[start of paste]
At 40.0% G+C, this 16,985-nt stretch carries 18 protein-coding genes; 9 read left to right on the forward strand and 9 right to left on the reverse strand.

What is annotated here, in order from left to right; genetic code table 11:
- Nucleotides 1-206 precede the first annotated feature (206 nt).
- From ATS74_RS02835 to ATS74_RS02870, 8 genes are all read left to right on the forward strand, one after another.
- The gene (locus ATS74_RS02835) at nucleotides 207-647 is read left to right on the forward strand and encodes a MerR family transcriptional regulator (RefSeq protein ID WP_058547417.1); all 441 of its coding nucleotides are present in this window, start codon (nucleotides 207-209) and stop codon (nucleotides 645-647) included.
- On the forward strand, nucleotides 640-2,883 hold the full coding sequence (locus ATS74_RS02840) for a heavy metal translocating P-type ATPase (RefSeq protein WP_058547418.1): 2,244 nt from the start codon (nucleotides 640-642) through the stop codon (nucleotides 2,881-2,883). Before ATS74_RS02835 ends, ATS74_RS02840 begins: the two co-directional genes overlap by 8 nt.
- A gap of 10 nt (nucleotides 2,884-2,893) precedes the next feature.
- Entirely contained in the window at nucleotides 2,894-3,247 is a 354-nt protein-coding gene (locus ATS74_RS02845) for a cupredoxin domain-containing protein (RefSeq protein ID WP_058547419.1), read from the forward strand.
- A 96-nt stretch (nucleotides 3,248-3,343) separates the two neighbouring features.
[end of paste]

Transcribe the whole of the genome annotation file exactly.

At 40.0% G+C, this 16,985-nt stretch carries 18 protein-coding genes; 9 read left to right on the forward strand and 9 right to left on the reverse strand.

What is annotated here, in order from left to right; genetic code table 11:
- Nucleotides 1-206 precede the first annotated feature (206 nt).
- From ATS74_RS02835 to ATS74_RS02870, 8 genes are all read left to right on the forward strand, one after another.
- The gene (locus ATS74_RS02835) at nucleotides 207-647 is read left to right on the forward strand and encodes a MerR family transcriptional regulator (RefSeq protein ID WP_058547417.1); all 441 of its coding nucleotides are present in this window, start codon (nucleotides 207-209) and stop codon (nucleotides 645-647) included.
- On the forward strand, nucleotides 640-2,883 hold the full coding sequence (locus ATS74_RS02840) for a heavy metal translocating P-type ATPase (RefSeq protein WP_058547418.1): 2,244 nt from the start codon (nucleotides 640-642) through the stop codon (nucleotides 2,881-2,883). Before ATS74_RS02835 ends, ATS74_RS02840 begins: the two co-directional genes overlap by 8 nt.
- A gap of 10 nt (nucleotides 2,884-2,893) precedes the next feature.
- Entirely contained in the window at nucleotides 2,894-3,247 is a 354-nt protein-coding gene (locus ATS74_RS02845) for a cupredoxin domain-containing protein (RefSeq protein ID WP_058547419.1), read from the forward strand.
- A 96-nt stretch (nucleotides 3,248-3,343) separates the two neighbouring features.